By the way, chances are if you were a guest this weekend, I have some sort of Tupperware or china that belongs to you.  I seem to have come out way ahead in that category.


In honor of Valentine’s Day, here is a sweet bit from The Princess Bride that I love.

“That day, she was amazed to discover that when he was saying “As you wish”,

what he meant was, “I love you”.

And even more amazing was the day she realized she truly loved him back.”


monday words #1

Seeing as  Monday is usually a day when most of us could use a little pick-me-up, today I’m starting “monday words”.  Good stuff to get you through the start of the week.  It’s only fitting that we start with one of my favorite poets, e.e. cummings.  He lived from 1894-1962, and wrote plays as well as painted.  You can read more about him here.  I’ve always like his poems because they usually are interesting visually on the page.  He staggers words, often leaves out punctuation. They become something else altogether when read out loud.  Each word has a purpose.  Nothing is extra.  The one below is bit more traditional in form.   I hope it perks up your Monday.

[love is more thicker than forget]

by E. E. Cummings

love is more thicker than forget
more thinner than recall
more seldom than a wave is wet
more frequent than to fail
it is more mad and moonly
and less it shall unbe
than all the sea which only
is deeper than the sea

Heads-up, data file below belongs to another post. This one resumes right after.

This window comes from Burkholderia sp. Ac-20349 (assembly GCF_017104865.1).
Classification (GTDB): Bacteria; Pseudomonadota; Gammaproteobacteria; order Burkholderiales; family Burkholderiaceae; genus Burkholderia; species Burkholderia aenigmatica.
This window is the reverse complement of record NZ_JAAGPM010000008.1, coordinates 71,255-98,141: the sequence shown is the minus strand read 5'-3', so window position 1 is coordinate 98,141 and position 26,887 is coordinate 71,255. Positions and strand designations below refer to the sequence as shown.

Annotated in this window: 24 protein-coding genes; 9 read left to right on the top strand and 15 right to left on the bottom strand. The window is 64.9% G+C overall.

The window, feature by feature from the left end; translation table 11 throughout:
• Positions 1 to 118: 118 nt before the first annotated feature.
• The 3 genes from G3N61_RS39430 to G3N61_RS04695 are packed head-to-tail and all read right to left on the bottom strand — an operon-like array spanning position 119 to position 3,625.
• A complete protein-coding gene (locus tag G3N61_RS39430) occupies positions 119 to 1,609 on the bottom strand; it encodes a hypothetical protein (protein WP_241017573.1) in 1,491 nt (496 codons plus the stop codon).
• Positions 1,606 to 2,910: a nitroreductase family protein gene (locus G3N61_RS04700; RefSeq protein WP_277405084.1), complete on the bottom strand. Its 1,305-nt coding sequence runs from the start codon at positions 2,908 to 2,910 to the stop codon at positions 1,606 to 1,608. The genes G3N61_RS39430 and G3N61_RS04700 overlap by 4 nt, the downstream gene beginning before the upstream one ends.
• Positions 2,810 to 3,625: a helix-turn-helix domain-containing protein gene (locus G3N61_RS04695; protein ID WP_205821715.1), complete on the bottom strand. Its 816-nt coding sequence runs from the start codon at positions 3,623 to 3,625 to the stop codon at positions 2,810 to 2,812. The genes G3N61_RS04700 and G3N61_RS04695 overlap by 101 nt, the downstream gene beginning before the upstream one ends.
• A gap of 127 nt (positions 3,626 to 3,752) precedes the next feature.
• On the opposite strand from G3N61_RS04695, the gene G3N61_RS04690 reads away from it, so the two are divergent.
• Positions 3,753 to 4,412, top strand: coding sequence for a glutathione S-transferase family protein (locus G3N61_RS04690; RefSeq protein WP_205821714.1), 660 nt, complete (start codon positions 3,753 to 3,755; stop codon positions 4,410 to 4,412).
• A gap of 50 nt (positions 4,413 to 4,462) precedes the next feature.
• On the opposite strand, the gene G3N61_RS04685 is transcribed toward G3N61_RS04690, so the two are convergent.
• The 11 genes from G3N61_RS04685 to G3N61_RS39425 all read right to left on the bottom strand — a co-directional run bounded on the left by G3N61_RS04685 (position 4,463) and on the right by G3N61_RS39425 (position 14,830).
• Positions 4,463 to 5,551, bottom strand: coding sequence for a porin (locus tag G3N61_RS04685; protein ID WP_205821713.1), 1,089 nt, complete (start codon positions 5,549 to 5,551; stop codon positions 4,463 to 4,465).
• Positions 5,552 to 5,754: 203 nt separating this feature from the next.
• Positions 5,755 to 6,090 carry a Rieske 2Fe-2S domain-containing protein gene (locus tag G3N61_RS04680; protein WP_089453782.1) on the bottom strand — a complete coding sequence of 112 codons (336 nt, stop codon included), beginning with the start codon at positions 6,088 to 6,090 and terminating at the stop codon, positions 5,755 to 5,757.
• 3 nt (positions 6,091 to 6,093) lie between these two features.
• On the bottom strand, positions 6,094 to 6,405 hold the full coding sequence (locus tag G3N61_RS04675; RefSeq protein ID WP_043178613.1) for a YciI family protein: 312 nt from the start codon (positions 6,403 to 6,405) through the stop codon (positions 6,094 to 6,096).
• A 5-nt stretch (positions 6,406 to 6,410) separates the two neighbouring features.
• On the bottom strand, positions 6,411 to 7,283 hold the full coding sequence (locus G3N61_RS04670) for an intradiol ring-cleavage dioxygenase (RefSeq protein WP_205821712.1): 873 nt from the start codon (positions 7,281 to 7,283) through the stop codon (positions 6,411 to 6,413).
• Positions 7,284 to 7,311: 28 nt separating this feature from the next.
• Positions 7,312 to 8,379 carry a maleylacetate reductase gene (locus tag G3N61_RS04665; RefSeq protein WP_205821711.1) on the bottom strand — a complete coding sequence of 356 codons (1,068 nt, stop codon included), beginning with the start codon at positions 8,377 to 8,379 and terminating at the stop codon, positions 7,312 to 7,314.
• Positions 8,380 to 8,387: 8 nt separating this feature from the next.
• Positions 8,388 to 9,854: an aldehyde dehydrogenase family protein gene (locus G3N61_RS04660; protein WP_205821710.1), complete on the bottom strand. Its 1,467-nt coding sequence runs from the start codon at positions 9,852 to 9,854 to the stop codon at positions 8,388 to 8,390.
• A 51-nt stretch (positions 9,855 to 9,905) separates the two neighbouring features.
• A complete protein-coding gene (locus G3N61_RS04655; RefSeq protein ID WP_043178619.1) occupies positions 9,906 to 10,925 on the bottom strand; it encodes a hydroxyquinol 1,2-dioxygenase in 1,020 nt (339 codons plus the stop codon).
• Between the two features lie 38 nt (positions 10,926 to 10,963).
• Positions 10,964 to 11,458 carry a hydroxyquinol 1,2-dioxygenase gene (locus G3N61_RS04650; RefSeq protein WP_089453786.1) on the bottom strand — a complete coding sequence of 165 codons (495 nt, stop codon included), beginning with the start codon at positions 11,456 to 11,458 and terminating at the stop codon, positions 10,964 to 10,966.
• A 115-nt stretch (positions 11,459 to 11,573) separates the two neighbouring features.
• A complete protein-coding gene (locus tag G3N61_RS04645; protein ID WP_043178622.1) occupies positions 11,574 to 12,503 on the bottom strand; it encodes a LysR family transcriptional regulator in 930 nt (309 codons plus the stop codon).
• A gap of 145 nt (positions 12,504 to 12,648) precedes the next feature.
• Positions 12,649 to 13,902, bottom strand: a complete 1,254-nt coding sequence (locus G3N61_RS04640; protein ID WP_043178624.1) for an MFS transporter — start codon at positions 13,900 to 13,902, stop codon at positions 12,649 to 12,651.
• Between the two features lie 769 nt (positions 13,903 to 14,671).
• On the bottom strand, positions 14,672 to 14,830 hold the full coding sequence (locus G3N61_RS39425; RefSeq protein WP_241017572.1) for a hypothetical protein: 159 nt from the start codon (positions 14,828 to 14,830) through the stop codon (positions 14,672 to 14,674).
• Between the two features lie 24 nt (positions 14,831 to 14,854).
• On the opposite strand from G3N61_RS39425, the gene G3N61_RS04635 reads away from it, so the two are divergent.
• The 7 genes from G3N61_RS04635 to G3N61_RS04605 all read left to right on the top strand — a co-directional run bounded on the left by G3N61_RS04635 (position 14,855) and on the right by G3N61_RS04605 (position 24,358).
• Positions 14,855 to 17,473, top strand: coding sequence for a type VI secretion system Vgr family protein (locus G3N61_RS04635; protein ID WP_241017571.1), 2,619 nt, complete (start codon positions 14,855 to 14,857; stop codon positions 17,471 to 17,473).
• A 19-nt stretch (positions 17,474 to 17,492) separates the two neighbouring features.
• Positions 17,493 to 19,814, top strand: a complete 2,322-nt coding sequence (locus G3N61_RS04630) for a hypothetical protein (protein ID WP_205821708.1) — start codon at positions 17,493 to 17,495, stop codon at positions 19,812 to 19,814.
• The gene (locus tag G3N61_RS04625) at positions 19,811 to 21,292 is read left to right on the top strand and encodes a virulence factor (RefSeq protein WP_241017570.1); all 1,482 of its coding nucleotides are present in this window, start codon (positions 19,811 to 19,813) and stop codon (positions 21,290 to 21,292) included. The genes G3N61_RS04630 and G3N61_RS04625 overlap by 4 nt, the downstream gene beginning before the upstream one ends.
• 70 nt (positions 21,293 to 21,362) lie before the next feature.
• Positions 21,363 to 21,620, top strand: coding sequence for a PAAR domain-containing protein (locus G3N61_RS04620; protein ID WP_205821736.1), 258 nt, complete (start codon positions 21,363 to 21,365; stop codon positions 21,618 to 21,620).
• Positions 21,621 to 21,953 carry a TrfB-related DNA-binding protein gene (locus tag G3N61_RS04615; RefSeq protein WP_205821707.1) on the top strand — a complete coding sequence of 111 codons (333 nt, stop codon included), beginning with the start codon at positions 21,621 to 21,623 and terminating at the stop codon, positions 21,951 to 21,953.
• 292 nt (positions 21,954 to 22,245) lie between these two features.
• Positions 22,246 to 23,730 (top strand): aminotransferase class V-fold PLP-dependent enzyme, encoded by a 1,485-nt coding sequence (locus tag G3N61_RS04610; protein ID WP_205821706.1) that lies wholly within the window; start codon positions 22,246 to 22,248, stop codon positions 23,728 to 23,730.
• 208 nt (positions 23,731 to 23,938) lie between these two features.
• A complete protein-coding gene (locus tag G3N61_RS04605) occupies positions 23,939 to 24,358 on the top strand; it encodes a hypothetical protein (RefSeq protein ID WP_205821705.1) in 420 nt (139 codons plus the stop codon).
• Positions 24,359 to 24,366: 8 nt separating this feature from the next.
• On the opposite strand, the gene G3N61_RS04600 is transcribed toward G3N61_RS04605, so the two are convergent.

love is less always than to win
less never than alive
less bigger than the least begin
less littler than forgive
it is most sane and sunly
and more it cannot die
than all the sky which only
is higher than the sky



The cloud had turned on its V-8 engine

and started to swoop down on me like

some of those filthy seagulls but I

blew it back with a mighty gust

into the plaid-striped sky and made it cry

great big silver tears I thought it might

get its friends to gang up on me but I

was wrong

the cherry sun whisked in to save me

gathered me up in its shiny arms

and set me down, nicely bronzed, in Tralfamadore.



He saunters in from the open range

and plops himself down

on a counter stool,

ten-gallon straw hat always

in hand or on head.

He wears mahogany

polyester pants that cover

swinging limbs that constantly weave in and out.

I sigh and gather his usual –

year-old coffee (his whiskey),

spoon (his six-shooter), napkin (his bandana),

and water.

Gingerly I set it down

in front of him, waiting for his pained

eyes to focus.

Painstakingly polite, he thanks me

and empties the cream container

into his overflowing mug.  Reaching

into his fringed jacket,

he pulls out his cigarettes,

lights up a Marlboro

and breathes deeply, never failing

to exhale in my face

when I walk by, nauseating me.

I cough and gag, partly

from the smoke but mostly from disgust.

He drops ashes on the formica, oblivious

to the glass ashtray.

Oftentimes his friends will tag along –

Alice, who should be someone’s grandma

or the zoned-out hippie who says another planet

is coming to reform him.

All drink cream with coffee in it

bought with America’s money.

Cowboy Mike sometimes carries a model American flag

and waves it proudly, trying

to tell me about the war

but I never listen.

I block him out.

Then he carefully pays,

leaving a few pennies

in the puddle of coffee and ashes.

He turns and shuffles out the door

toward the road

and home.



the retarded child drew

a picture of a stallion

it was the blackest horse

with the meanest red eyes

I had ever seen.

Then, in broken wet speech

he told how only he could

ride it.

– Jim Van Sweden